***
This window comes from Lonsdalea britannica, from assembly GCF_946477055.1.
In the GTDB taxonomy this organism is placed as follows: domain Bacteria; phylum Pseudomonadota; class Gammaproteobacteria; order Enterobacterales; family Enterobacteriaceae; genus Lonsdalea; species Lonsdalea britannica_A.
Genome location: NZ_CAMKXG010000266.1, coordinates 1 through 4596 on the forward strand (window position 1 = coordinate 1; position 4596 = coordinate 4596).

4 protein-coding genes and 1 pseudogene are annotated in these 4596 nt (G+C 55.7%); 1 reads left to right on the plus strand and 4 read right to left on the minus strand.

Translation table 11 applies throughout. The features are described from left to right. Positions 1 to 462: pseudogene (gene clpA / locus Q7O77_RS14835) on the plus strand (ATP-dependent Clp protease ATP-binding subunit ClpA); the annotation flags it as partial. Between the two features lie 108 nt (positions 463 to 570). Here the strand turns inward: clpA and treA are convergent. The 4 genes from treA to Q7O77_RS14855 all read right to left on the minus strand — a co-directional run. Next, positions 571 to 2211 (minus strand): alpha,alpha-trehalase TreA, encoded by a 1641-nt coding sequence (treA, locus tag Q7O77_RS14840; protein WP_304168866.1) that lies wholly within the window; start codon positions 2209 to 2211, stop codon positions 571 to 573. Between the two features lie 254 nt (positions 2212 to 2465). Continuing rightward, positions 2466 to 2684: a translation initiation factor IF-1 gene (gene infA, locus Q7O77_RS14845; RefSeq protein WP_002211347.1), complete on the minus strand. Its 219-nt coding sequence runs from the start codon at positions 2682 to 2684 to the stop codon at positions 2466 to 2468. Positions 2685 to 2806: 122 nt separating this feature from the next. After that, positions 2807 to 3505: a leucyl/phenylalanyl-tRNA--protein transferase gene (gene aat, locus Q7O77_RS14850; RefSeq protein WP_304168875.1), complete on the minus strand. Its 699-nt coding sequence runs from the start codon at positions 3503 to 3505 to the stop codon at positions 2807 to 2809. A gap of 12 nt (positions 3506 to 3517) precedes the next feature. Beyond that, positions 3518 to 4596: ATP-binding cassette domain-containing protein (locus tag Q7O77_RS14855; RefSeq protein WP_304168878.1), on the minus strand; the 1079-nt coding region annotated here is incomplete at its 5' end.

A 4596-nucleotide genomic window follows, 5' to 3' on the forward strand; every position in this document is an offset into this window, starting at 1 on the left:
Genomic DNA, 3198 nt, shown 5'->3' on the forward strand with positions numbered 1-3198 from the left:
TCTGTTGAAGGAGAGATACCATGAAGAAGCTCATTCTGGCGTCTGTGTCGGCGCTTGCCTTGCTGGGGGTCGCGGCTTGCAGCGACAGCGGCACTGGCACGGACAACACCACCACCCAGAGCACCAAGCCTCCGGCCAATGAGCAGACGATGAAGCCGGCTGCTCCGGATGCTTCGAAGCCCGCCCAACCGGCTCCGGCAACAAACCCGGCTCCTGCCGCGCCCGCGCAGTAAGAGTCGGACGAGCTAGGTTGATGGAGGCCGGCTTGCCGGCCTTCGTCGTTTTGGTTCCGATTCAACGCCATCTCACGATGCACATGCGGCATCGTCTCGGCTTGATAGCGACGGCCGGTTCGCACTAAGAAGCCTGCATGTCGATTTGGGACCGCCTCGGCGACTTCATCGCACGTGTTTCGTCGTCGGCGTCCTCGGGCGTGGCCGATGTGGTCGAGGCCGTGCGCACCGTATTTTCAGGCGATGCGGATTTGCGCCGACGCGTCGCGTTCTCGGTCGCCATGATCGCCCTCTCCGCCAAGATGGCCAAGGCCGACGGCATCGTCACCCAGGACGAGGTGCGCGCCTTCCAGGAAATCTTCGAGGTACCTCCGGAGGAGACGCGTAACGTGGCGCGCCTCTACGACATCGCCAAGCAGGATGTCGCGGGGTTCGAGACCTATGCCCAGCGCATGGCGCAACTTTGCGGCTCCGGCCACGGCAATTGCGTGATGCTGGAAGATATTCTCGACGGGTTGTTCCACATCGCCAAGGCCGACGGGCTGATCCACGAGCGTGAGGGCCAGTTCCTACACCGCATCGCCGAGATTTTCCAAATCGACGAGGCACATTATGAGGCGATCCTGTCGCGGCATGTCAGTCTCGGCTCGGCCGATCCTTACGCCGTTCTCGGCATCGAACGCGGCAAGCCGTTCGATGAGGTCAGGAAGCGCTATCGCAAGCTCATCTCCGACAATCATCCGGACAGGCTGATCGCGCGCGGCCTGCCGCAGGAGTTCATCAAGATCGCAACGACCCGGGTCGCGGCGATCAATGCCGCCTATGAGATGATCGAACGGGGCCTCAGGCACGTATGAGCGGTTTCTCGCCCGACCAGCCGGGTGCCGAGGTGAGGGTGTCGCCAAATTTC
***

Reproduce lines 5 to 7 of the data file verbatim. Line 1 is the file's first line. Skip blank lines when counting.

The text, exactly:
Translation table 11 applies throughout. The features are described from left to right. Positions 1 to 462: pseudogene (gene clpA / locus Q7O77_RS14835) on the plus strand (ATP-dependent Clp protease ATP-binding subunit ClpA); the annotation flags it as partial. Between the two features lie 108 nt (positions 463 to 570). Here the strand turns inward: clpA and treA are convergent. The 4 genes from treA to Q7O77_RS14855 all read right to left on the minus strand — a co-directional run. Next, positions 571 to 2211 (minus strand): alpha,alpha-trehalase TreA, encoded by a 1641-nt coding sequence (treA, locus tag Q7O77_RS14840; protein WP_304168866.1) that lies wholly within the window; start codon positions 2209 to 2211, stop codon positions 571 to 573. Between the two features lie 254 nt (positions 2212 to 2465). Continuing rightward, positions 2466 to 2684: a translation initiation factor IF-1 gene (gene infA, locus Q7O77_RS14845; RefSeq protein WP_002211347.1), complete on the minus strand. Its 219-nt coding sequence runs from the start codon at positions 2682 to 2684 to the stop codon at positions 2466 to 2468. Positions 2685 to 2806: 122 nt separating this feature from the next. After that, positions 2807 to 3505: a leucyl/phenylalanyl-tRNA--protein transferase gene (gene aat, locus Q7O77_RS14850; RefSeq protein WP_304168875.1), complete on the minus strand. Its 699-nt coding sequence runs from the start codon at positions 3503 to 3505 to the stop codon at positions 2807 to 2809. A gap of 12 nt (positions 3506 to 3517) precedes the next feature. Beyond that, positions 3518 to 4596: ATP-binding cassette domain-containing protein (locus tag Q7O77_RS14855; RefSeq protein WP_304168878.1), on the minus strand; the 1079-nt coding region annotated here is incomplete at its 5' end.

A 4596-nucleotide genomic window follows, 5' to 3' on the forward strand; every position in this document is an offset into this window, starting at 1 on the left:
Genomic DNA, 3198 nt, shown 5'->3' on the forward strand with positions numbered 1-3198 from the left: